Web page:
We’re all suckers for a good second chance story… so let this be yours. We’re giving you another opportunity to score some of this week’s best offers from TNW Deals… and unlike last time, don’t let these hugely-discounted items slip through your fingers again. Change Management Foundation and Practitioner Exam Training  (96% off) A truly five-star manager can reshape a company, its operations, and its personnel to fit new market demands. Be that organizational superstar with this change management training on how to facilitate new assignments and processes for a full company overhaul. Plus, you’ll also get prepped to ace… This story continues at The Next Web

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posted about 15 hours ago on the next web
While Gmail and Outlook claimed userbases of hundreds of millions of people in 2013, Lavabit had signed up less than half a million users to its email service at the time. But unlike its rivals, the company refused to share any of its customers’ data with the government, and when pressured to reveal data, went so far as to shut down its service. It was no surprise then that Lavabit was the email provider of choice for NSA whistleblower Edward Snowden. Now, after more than three years since it was shuttered, the service is bouncing back – and founder Ladar… This story continues at The Next Web

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posted about 16 hours ago on the next web
I love to travel, but I know how prohibitively expensive it can be. Thankfully, the internet has given us myriad ways to make it more affordable: Skyscanner, HotelTonight, Scott’s Cheap Flights… even Groupon. Now we can add BoltFare to that list. Boltfare is a pretty nifty Facebook Chatbot that can find you ultra-cheap fares without you having to do anything. Just tell it where your home airport is, and where you want to go. Within one hour of me first using it, BoltFare had found me an itinerary that cost just £309 (roughly $383), and gave me a 3 nights in… This story continues at The Next Web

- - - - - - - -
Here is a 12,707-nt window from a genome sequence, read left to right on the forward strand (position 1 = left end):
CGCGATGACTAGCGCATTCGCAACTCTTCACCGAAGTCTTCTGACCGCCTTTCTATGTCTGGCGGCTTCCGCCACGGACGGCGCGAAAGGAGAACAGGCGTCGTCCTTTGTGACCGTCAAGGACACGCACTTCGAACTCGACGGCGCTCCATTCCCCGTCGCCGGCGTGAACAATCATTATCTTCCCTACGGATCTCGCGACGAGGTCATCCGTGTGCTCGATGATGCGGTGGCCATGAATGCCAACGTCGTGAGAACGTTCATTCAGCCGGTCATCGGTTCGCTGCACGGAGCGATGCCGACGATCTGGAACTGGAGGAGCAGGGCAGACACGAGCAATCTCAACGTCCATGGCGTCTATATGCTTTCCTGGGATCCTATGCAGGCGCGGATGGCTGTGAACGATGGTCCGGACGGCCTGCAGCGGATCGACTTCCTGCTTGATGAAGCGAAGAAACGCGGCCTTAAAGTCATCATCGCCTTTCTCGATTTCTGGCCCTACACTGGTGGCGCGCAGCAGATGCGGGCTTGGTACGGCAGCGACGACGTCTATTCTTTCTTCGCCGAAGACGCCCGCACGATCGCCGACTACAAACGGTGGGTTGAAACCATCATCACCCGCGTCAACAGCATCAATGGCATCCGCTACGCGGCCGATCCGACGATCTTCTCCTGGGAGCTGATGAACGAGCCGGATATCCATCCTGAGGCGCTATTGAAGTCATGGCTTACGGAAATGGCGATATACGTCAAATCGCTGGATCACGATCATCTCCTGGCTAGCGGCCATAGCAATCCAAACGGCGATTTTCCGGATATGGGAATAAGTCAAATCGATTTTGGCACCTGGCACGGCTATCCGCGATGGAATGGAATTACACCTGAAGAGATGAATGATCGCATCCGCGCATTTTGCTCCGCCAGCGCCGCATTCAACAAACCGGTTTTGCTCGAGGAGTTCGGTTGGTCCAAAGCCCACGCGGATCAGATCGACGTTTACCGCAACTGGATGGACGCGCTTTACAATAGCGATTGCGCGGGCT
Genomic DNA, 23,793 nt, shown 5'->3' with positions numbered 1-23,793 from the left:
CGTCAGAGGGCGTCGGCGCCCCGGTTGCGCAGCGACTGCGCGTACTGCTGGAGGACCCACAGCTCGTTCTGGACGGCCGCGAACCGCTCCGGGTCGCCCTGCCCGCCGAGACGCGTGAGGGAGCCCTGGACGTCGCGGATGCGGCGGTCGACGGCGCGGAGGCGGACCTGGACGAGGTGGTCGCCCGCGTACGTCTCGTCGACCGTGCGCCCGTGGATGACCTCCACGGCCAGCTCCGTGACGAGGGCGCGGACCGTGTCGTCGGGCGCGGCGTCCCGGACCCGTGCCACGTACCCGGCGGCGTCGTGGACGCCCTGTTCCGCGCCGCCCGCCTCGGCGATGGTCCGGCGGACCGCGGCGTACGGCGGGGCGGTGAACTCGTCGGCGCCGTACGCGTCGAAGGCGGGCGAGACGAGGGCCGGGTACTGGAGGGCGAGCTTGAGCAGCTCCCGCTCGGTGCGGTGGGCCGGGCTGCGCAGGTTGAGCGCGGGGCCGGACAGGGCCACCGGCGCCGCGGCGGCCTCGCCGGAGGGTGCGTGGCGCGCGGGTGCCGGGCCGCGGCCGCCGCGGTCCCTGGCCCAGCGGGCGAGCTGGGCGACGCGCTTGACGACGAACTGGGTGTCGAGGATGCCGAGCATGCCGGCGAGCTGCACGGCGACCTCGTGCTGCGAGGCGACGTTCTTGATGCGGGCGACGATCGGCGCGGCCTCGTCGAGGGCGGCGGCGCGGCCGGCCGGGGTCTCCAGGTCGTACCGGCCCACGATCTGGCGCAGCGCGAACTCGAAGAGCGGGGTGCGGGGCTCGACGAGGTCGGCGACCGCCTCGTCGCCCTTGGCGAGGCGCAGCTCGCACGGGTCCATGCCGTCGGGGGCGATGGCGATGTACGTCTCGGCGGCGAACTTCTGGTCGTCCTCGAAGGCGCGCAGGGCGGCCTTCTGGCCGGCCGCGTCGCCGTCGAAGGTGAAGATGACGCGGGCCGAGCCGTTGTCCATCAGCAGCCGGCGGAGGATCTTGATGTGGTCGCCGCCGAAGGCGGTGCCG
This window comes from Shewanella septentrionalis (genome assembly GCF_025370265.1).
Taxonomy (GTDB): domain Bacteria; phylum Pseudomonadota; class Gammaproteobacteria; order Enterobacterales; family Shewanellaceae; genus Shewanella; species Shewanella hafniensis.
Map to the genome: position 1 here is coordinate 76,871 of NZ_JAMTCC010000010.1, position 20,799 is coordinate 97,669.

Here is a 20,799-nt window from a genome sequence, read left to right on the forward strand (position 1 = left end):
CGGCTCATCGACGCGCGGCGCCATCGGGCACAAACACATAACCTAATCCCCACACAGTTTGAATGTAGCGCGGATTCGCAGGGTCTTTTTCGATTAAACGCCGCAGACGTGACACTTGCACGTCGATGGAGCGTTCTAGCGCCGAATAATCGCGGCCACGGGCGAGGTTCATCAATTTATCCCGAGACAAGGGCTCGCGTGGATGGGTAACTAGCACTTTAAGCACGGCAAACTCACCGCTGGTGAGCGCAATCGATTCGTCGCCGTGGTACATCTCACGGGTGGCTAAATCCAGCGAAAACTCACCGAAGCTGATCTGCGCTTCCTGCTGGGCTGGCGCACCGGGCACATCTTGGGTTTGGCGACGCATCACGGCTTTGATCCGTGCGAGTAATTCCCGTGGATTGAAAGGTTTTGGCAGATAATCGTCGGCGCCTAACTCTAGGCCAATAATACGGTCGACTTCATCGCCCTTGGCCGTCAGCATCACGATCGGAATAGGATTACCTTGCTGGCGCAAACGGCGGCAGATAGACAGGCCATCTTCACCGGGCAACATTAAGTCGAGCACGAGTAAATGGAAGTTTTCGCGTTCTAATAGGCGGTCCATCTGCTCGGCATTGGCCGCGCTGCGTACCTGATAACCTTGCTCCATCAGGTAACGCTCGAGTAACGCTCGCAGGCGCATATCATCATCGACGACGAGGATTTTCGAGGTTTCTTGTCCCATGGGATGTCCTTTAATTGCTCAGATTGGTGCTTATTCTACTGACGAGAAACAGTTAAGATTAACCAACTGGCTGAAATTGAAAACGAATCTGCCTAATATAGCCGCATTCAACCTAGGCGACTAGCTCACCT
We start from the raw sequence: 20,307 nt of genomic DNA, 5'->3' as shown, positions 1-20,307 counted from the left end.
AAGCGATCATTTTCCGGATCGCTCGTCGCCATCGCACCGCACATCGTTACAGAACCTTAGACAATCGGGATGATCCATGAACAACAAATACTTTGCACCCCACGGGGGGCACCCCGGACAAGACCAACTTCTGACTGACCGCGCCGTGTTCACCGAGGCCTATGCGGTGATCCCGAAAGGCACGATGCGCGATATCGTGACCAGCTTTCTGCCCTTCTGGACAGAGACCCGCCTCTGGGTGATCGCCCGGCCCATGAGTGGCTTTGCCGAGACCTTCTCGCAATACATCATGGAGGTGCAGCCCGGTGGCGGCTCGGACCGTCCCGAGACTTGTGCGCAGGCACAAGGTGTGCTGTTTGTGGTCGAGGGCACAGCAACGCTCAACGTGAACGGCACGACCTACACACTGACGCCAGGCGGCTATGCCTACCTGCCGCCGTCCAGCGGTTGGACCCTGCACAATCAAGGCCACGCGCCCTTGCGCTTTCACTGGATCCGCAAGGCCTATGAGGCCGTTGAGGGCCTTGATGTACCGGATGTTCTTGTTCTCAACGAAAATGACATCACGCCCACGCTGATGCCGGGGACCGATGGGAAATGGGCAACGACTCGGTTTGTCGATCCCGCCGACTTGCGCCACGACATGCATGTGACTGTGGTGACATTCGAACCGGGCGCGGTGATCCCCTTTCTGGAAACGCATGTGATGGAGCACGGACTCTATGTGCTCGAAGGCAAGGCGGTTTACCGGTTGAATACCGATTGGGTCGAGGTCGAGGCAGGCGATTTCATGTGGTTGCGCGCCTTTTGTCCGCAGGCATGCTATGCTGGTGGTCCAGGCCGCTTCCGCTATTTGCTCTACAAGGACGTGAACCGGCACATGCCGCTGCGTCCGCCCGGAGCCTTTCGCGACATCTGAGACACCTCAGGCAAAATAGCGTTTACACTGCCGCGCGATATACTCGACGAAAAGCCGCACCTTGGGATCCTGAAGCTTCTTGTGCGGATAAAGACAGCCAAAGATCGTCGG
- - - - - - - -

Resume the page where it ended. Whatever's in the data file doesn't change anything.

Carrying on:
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posted about 17 hours ago on the next web
When Chinese hardware maker Xiaomi decided in 2013 that it wanted to begin expanding its smartphone business worldwide, the company made a great pick to head up the effort: Google’s Vice President of product management for Android, Hugo Barra. Over the past three and a half years, Barra has helped the brand become a formidable contender in the smartphone wars. Since he joined Xiaomi as its International Vice President, the company has launched its wide catalog of products – which goes well beyond phones to include smart home appliances and home entertainment gear, a streaming set-top box and even a… This story continues at The Next WebOr just read more coverage about: Xiaomi

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posted about 18 hours ago on the next web
More than two decades since its release, we haven’t yet seen the last of Comic Sans – that awkward, clumsy and altogether unsightly typeface that makes it immediately clear that its user has no aesthetic sense. Now, a new short from CNN-backed video network Great Big Story tells the tale of how Comic Sans came to be – traveling back in time to the early 90s when designer Vincent Connare created it for Microsoft’s Bob interface and exploring his inspirations. Hit the play button above to check it out.

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posted about 19 hours ago on the next web
This year’s Mobile World Congress expo, which usually sees major smartphone brands from around the world unveil their latest and greatest products, will miss one of the most highly anticipated launches of all time: Samsung’s Galaxy S8. The S8 is the South Korean firm’s upcoming flagship phone that will succeed the disastrous Galaxy Note 7, which was recalled shortly after it went on sale last September over battery issues that caused it to catch on fire. Naturally, a lot is riding on the success S8 for Samsung. The company’s mobile chief Koh Dong-jin told Reuters that unlike the past three… This story continues at The Next WebOr just read more coverage about: Samsung

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posted about 20 hours ago on the next web
Samsung has finally revealed its findings from a probe into what caused its flagship Galaxy Note 7 smartphones to burst into flames after the phone went on sale last September, confirming reports from an insider from last week. It appears that two separate battery-related issues were to blame. The first was a design flaw in the upper right corner of the battery that caused the electrodes to bend and cause a short circuit; the second problem came about when Samsung used batteries from a different supplier, which had a welding defect that also caused them to short circuit and ignite.… This story continues at The Next WebOr just read more coverage about: Samsung